Location: National Soil Erosion ResearchTitle: Erosion Potential of Various Golf Course Bunker Sands) Author
Submitted to: ASA-CSSA-SSSA Annual Meeting Abstracts
Publication Type: Abstract Only
Publication Acceptance Date: 9/4/2007
Publication Date: 11/5/2007
Citation: Nemitz, J., Bigelow, C., Moeller, A., Hardebeck, G., Walker, K., Smith, D.R. 2007. Erosion Potential of Various Golf Course Bunker Sands. American Society of Agronomy Annual Meeting Abstracts. November 4-8, 2007, New Orleans, LA. 2007 CDROM. Interpretive Summary:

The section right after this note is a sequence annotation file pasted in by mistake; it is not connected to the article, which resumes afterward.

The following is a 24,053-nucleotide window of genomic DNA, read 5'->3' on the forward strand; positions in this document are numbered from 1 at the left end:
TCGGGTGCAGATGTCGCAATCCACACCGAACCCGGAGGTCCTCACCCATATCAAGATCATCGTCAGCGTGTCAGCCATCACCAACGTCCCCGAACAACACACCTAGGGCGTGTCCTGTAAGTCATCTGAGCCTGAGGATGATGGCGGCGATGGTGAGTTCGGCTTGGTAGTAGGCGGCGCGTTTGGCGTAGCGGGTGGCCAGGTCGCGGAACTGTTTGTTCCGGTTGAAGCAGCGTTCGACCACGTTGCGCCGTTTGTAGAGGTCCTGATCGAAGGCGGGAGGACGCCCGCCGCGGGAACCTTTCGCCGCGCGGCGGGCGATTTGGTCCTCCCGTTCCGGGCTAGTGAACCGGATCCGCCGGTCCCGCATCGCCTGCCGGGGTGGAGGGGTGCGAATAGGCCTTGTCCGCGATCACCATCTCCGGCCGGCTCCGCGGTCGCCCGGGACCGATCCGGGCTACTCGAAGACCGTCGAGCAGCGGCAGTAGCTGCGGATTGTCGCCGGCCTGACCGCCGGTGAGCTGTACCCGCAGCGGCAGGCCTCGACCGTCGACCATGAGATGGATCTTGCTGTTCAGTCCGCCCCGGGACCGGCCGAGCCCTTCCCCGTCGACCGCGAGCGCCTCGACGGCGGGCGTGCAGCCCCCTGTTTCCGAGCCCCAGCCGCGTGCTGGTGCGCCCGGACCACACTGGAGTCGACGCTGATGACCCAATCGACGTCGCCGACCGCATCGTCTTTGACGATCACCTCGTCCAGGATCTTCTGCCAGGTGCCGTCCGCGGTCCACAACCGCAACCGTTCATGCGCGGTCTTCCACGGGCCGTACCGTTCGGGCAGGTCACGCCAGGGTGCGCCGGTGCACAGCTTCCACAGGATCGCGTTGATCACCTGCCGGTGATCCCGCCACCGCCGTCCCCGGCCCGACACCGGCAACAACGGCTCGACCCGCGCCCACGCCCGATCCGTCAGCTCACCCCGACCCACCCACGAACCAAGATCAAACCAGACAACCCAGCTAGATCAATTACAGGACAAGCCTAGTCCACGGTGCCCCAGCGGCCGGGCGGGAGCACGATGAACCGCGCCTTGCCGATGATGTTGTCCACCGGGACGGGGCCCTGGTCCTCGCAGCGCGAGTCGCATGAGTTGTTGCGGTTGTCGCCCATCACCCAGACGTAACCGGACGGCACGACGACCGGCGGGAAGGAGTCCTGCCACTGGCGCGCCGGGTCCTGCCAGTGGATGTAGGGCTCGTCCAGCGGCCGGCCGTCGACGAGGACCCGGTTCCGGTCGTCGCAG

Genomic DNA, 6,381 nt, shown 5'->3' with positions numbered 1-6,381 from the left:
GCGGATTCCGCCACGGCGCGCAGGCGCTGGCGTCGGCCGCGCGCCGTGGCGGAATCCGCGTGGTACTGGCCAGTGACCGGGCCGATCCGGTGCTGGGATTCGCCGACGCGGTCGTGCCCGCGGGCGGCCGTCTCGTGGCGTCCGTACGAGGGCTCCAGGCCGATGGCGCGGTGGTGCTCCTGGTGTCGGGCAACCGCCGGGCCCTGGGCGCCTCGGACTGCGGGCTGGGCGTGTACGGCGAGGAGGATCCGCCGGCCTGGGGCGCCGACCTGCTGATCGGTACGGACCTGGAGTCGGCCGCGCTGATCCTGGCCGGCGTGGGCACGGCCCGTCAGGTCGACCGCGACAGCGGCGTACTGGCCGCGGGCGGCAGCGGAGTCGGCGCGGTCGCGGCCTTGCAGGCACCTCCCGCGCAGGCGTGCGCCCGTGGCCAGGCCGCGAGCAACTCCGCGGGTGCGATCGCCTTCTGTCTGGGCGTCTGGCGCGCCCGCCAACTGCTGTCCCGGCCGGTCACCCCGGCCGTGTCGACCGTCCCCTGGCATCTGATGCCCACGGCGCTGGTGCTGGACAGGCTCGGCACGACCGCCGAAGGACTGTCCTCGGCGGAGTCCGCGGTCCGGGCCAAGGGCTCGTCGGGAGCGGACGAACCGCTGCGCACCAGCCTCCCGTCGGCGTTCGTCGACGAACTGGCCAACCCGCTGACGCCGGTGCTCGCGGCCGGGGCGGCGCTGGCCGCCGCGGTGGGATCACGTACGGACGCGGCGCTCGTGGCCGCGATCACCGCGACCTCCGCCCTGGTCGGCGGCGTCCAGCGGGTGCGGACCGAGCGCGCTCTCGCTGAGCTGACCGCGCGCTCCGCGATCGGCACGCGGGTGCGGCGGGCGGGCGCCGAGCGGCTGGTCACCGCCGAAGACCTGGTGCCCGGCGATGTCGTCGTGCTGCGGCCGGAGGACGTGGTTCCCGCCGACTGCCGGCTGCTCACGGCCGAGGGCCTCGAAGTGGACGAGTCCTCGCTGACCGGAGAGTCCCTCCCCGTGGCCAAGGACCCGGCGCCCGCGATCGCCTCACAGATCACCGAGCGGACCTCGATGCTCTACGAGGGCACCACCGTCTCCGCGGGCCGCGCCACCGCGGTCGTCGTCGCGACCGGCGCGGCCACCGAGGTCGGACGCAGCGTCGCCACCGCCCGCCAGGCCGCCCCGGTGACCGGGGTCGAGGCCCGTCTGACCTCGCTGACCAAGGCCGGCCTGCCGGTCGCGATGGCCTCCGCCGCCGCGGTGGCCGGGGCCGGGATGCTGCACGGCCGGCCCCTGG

Technical Abstract: Sand bunkers are principal golf course features adding aesthetic beauty and challenge for golfers. Bunkers often require substantial resources for proper maintenance particularly where sand is installed on severe slopes in humid climates subject to occasional heavy rainfall. Numerous sands are commercially available for bunkers, however, very little information exists regarding their performance. A controlled environment study was conducted at the USDA National Soil Erosion research laboratory to determine sand loss from four widely used bunker sands when installed at four slope angles (7.5, 15, 25 and 40 o). Additionally the influence of geotextile fabric underlayments were evaluated at the 40o angle. The sands selected represented a wide range of products; crushed limestone, crushed gravel and two mined materials which varied in angularity, subangular to angular, coefficient of uniformity, 1.82-3.33, gradation index, 2.76-7.78, and angle of repose (AR), 30.3-34.9. Sands were installed into stainless steel trays 20 cm x 1 m x 7.6 cm deep and subjected to a 10.2 cm hr-1 simulated rainfall. For sands installed on the 40o slope, crushed limestone had the least loss, 49.6 g m-2 min-1, while one medium-fine sand had the highest, 2,422 g m-2 min-1. There were few relationships between quantitative sand characteristics and erosion except for AR and sands possessing a higher AR, 33.1 or 34.9, resulted in less erosion. Adding fabric underlayments to the erodable sand at 40o reduced sand loss by a factor of 100, however, significant sand migration into the fabrics following this short simulation was also observed.